If you are willing to spend thousands of dollars in legal fees I would argue that a certificate reflecting a Patent would be much cooler to have.

  11. The Foo

    correct me if I am wrong here — what i understand with trademarks is that someone else can come up and use the same name if they can prove that they are using it for another purpose either than the category you registered for. so basically multiple people can have/ use the name shoemoney if it is used for different purposes — unless of course you go ahead and trademark every possible use/ purpose/ situation for it. which may run you into tens or hundred of thousands.

    again — correct me if i am wrong but that is how i interpreted it doing research on the web.

  12. The Foo

    what i understand with trademarks is that someone else can come up and use the same name if they can prove that they are using it for another purpose either than the category you registered for. so basically multiple people can have/ use the name shoemoney if it is used for different purposes — unless of course you go ahead and trademark every possible use/ purpose/ situation for it. which may run you into tens or hundred of thousands.

    again — correct me if i am wrong but that is how i interpreted it doing research on the web.

  13. ghoti

    Just to clarify, John Chow didn’t put up that ad…I did. It was just to show that people can still bid on the keyword “shoemoney”.

    What Google did for Jeremy was to prevent anyone from using the trademark ShoeMoney in the ad text. That’s why the email from Google says: “the ad texts in question no longer include your trademark: SHOEMONEY”. But Google does not prevent anyone from bidding on trademarks in the US or Canada.

    The AdWords trademark policy is outlined at http://adwords.blogspot.com/2006/12/adwords-trademark-policy-part-1-of-2.html

  14. Cyrus L

    I realize you don’t have much experience with trademarks, but filing for an application has relatively little to do with an actual hold of the mark through use in commerce. I have extensive litigation experience with this through my domain name dealings. Basically, anyone can file a TM for anything they want. Proving it to be applicable is an entirely different story.

    For example, Apple probably has a TM for the word “apple” but people still sell granny smith apples and red delicious apples. People just can’t sell computers called Apples or anything in the gray area that would confuse consumers assuming the mark is neither descriptive nor generic. So, your registration at the USPTO has relatively little to do with your exclusive rights to the PPC terms but it’s not a bad first step to protecting the mark.

  15. Chis

    Usually the bid will be next to nothing for your trading name anyway (because of quality score), even if you don’t block other bidders you can pay 5p p/c to be top while the person at number 2 could be paying £1.50

  16. andrew

    Where does it say that they can’t bid on your trademark? “Your complaint
    has been processed and the ad texts in question no longer include your
    trademark: SHOEMONEY.”

    It was my understanding that you could only prevent others from using your trademark in their ad text.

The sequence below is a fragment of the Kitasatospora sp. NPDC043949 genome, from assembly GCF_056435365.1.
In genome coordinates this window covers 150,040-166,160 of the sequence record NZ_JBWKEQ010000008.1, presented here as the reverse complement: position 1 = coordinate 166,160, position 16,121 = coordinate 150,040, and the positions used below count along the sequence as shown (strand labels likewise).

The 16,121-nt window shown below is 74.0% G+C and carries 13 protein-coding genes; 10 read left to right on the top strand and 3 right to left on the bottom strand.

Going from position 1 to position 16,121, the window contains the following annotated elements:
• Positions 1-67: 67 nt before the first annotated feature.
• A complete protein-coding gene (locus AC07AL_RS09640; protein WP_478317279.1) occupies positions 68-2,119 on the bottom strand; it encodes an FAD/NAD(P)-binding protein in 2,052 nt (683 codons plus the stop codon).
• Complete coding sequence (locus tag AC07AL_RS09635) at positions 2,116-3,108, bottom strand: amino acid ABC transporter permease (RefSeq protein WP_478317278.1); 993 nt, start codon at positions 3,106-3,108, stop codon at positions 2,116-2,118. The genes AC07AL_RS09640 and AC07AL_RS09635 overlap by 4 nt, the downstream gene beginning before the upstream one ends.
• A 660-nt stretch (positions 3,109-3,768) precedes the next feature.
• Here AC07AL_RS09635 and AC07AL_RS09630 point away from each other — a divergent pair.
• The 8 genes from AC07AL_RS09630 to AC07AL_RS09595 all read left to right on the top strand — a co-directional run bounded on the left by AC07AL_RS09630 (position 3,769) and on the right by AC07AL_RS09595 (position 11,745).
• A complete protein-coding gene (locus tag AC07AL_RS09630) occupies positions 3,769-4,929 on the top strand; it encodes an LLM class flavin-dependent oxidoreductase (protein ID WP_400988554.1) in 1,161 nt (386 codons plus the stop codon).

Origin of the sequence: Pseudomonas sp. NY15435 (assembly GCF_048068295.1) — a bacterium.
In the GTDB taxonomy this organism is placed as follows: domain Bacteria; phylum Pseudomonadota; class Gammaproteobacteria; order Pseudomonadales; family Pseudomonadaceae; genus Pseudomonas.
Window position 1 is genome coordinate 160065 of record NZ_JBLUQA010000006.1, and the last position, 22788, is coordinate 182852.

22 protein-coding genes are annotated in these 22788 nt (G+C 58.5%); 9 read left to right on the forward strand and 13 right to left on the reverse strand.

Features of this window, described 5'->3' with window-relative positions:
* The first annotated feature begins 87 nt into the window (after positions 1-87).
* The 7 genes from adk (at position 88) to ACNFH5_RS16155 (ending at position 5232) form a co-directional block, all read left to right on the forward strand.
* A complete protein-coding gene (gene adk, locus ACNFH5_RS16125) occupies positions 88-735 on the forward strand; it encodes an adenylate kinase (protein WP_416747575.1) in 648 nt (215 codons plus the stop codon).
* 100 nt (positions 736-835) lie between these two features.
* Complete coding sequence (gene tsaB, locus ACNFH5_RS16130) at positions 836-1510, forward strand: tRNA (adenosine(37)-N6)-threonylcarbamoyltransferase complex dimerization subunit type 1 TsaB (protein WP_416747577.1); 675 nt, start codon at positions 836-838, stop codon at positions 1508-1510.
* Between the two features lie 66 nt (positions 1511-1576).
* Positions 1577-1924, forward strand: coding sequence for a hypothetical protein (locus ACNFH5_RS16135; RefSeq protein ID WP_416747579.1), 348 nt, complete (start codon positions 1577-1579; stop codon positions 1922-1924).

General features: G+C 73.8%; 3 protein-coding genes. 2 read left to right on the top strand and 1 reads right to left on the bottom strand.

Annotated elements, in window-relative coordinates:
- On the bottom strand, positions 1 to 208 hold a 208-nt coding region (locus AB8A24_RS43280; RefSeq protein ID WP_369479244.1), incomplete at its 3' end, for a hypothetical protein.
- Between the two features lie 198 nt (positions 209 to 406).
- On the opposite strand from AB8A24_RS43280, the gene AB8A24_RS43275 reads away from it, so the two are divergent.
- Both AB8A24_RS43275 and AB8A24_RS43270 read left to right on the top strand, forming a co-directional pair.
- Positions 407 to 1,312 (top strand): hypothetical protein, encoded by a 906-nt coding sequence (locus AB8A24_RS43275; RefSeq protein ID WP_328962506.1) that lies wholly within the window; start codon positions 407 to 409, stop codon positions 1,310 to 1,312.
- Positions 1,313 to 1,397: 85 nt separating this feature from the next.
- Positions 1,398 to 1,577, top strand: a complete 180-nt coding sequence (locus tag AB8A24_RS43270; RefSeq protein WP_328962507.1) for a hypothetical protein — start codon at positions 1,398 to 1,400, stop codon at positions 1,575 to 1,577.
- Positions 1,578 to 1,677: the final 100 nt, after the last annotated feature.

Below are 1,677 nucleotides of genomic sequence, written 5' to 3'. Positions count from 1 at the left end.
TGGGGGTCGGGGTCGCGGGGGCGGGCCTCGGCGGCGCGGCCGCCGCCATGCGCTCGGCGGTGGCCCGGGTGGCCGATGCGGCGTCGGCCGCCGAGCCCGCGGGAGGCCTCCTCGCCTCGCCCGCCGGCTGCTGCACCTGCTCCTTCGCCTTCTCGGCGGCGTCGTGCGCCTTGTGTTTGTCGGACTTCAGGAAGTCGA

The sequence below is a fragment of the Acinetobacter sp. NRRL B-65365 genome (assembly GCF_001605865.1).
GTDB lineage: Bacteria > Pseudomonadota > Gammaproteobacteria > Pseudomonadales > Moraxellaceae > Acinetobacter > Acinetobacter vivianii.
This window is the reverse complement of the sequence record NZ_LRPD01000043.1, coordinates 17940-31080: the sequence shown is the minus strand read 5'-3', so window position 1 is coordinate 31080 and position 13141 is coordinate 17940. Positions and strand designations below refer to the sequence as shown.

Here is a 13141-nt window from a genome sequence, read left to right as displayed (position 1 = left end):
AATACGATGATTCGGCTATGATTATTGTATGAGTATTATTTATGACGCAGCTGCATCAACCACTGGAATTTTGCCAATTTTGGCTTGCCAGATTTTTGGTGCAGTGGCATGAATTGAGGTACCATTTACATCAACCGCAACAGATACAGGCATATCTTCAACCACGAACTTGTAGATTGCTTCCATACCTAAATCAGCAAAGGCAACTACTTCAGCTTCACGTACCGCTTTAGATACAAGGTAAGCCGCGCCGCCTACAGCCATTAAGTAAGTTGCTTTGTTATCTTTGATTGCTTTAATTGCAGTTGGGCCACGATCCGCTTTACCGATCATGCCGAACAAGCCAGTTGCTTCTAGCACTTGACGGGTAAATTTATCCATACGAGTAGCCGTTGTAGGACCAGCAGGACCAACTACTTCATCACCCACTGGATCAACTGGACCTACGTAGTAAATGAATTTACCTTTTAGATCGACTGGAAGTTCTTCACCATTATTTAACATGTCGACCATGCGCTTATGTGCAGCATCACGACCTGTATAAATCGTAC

17. andrew

    yea and ebay has a multi million dollar ad budget. Why cannibalize your organic listings when you are dominating the first 3 spots.

  18. jim

    They’ve done studies that show both ctr’s improve when you have both the paid and organic results appearing high. By they’ve I mean some random blog I read, but it was pretty reputable. :)

  19. jim

    If it’s a trademark/service mark and you dont’ have it in your ad text, then they won’t let you big on the keyword for relevancy reasons.

  20. Web Hosting Reviews

    Even though it has already been shown that this won’t prevent someone from bidding on “Shoemoney” as a keyword, it’s still a good tip, as it does ensure that their quality scores will decrease, and the relevance of their ads will be lower (less likely to get a click from a user). Still a decent tip.

  21. urbanread

    The first thing that comes to mind after reading this post is to search google and see to that google does not display any of the ads on the right.Yes I did verify myself.

  22. Tony Smith

    I’ve been wondering if I could get the name of my webcomic copyrighted somehow, especially since I own the domain name as well. Hmmm….this is food for thought. Thanks.

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  27. Dave O'Brien

    What about part#s or model#s of products? Can these be trademarked and then have Google stop others from buying these keywords and using the keywords in their Google text ads?
    Have issues with sites trying to hijack a leading mfr’s product brand and part/model numbers to drive traffic to their site because this brand and its products have high level of conversion from google online shoppers. The mfr wants the traffic going to their site first, not to CSEs, shopping sites, marketplaces (ebay, buy.com, amazon) or ecom sites.
    This mfr has ebay and amazon buying their brand and product names to drive traffic from Google to their sites where used product is displayed or unathorized resellers. Also finding authorized ecom resellers using mfr’s brand and product names to drive traffic to their site/store and configure the landing page to offer competing products with next to that mfr’s product. Even have 3rd party tech support sites using mfr’s brand and products to drive tech support visitors away from mfr’s free tech support. This is hurting the mfr’s brand online and hurting their overall sales. Lots of bad behavior.
    Hoping their is a solution using trademarks and Google unauthorized use. Mfr’s should be able to protect their brand and product names, part#s and model#s online.